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Showing posts with label San Francisco. Show all posts
Showing posts with label San Francisco. Show all posts

Saturday, April 25, 2009

Cioppino with Roasted Tomatoes and Garlic-Parsley Toasts

Cioppino is said to have originated among fishermen who made their dinners out of the fish and shellfish they couldn't sell in the morning. Although it has evolved into a pricey item on upscale menus, at heart cioppino is comfort food.

Traditionally cioppino features fresh crab, reflecting the origin of the dish in San Francisco where Dungeness crabs are plentiful. When crab isn't available or affordable, shrimp works just as well. Clams and mussels are essential to the dish, as are cubes of fish fillets. Flounder sole, tilapia, salmon, or halibut all work well.

Find a reliable supplier of seafood. To ensure we're getting the freshest ingredients, we buy our clams and mussels from Carlsbad Aqua Farm at the Santa Monica Farmers' Market (Wednesday and Sunday) and our flounder sole from Tropical Seafood at the Pacific Palisades Farmers' Market (Sunday).

Tomatoes
are as important to making cioppino as is good quality seafood. If the tomatoes are roasted, the soup has a beautiful sweetness edged with the tomato's natural acidity.

One of the helpful aspects of this dish is that many of the elements can be prepared ahead and frozen for later use. I pick up overly ripe tomatoes at the Santa Monica Farmers' Market when they're discounted. I'll buy several pounds, roast them, freezing some whole in an air tight container and turning the rest into tomato sauce, which I also freeze.

The clams and mussels can be cooked, taken out of their shells, and frozen. If the meat is submerged in the broth, there's no danger of freezer burn. The fish fillets can be cut into 1/2" squares, tossed in olive oil, and frozen in a Ziploc bag. That way all the essential parts of the cioppino are waiting in the freezer whenever you want a taste treat.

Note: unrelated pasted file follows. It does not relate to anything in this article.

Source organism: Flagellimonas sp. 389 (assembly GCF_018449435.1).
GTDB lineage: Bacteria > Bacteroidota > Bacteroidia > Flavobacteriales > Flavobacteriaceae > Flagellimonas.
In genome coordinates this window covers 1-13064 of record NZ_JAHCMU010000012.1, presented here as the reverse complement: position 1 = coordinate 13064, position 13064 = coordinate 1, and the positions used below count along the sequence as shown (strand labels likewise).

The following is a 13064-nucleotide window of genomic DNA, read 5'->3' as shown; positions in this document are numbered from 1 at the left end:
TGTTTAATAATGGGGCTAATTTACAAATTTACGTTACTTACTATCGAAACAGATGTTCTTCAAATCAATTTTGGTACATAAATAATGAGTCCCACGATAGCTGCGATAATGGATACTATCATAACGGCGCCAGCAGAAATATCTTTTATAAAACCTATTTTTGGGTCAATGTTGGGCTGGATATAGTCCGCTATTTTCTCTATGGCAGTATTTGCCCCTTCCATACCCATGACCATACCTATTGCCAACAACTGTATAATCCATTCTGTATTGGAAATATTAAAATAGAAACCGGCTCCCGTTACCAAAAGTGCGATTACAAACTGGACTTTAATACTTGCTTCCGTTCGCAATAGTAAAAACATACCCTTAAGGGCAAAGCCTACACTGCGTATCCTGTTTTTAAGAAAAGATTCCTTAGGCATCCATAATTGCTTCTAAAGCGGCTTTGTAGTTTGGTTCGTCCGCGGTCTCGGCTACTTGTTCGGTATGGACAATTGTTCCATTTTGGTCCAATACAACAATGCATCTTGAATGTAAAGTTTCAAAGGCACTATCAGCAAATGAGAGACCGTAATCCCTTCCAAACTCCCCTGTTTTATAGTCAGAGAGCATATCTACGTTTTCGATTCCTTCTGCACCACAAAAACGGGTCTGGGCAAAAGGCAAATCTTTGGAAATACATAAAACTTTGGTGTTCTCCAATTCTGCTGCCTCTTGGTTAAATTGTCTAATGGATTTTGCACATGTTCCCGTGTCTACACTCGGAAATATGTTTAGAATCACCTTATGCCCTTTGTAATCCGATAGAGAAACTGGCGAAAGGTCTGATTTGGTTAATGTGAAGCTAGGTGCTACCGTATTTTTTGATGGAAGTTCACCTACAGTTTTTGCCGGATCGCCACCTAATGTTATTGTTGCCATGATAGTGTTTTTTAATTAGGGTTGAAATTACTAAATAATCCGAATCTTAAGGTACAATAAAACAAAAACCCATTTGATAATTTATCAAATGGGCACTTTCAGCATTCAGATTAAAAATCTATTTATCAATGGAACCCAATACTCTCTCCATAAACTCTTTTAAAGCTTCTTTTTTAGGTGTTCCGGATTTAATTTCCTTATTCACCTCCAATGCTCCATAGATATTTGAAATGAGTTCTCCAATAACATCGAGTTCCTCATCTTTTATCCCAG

Cioppino with Roasted Tomatoes

While serving cioppino with shellfish in the shell is more picturesque, my vote is to take the clams, mussels, and crab out of their shells so eating the dish is easier.

Yield: 4 servings
Time: 30 minutes plus 45-60 minutes for the tomatoes

Ingredients

6 large ripe tomatoes, washed
8 cloves garlic, skins removed, finely chopped
1/2 cup Italian parsley, washed, finely chopped, leaves and stems
1/2 pound mushrooms--shiitake or brown--washed, thinly sliced
1 pound Dungeness crab legs, cooked, washed, cut into 1" pieces or 1 pound shrimp, shelled, deveined, cut into 1" pieces
2 pounds butter or little neck clams, washed
2 pounds mussels, washed, beards removed
1 pound fish fillet--sole, salmon, tilapia, or halibut--washed, cut into 1/2" cubes
Olive oil
Black pepper

Method

Roasting the Tomatoes

Remove the remnants of the stem at the top of the tomato and discard. Put the tomatoes on a Silpat or aluminum foil sheet on a baking tray, drizzle with olive oil, season with sea salt and pepper, and bake in a preheated 350 degree oven for 45-60 minutes.

Transfer the tomatoes to a large bowl, reserving all the liquid on the bottom of the baking tray. When cooled to the touch, remove the skins and discard. With your fingers, tear the tomatoes into small pieces. Set aside.

Parsley-Garlic Toasts

To make the parsley-garlic toasts, heat 1/4 cup olive oil, seasoned with half the garlic and parsley. Make two slices for each person. Saute the bread on each side until lightly browned.

Cioppino

In a large stock pot, drizzle olive oil on the bottom, heat on a low flame, saute the remaining garlic and parsley until softened. Add 1/4 cup water, the clams and mussels, turn the flame to high, cover, and cook for 5 minutes.

Remove all the clams and mussels that have opened. If any are still closed, put the cover back on and continue cooking another 5 minutes. Any clams and mussels that still haven't opened at that point should be discarded.

Slowly pour the broth into a large bowl. Discard any grit remaining in the stock pot. Return the pot to the stove, drizzle more olive oil, and saute the mushrooms over a low flame until lightly browned. Add the broth and roasted tomato pulp and sauce. Simmer 15 minutes.

Add the fish fillets, stir well, and cook 5 minutes. Add the crab or shrimp and cook for 2 minutes. Finally, add the mussels and clams, stirring them into the broth, being careful not to break apart the fish fillets. Simmer for 2-3 minutes.

Place 1 slice of garlic-parsley toast on the bottom of each bowl, add the cioppino, then place the 2nd slice on top.

Variations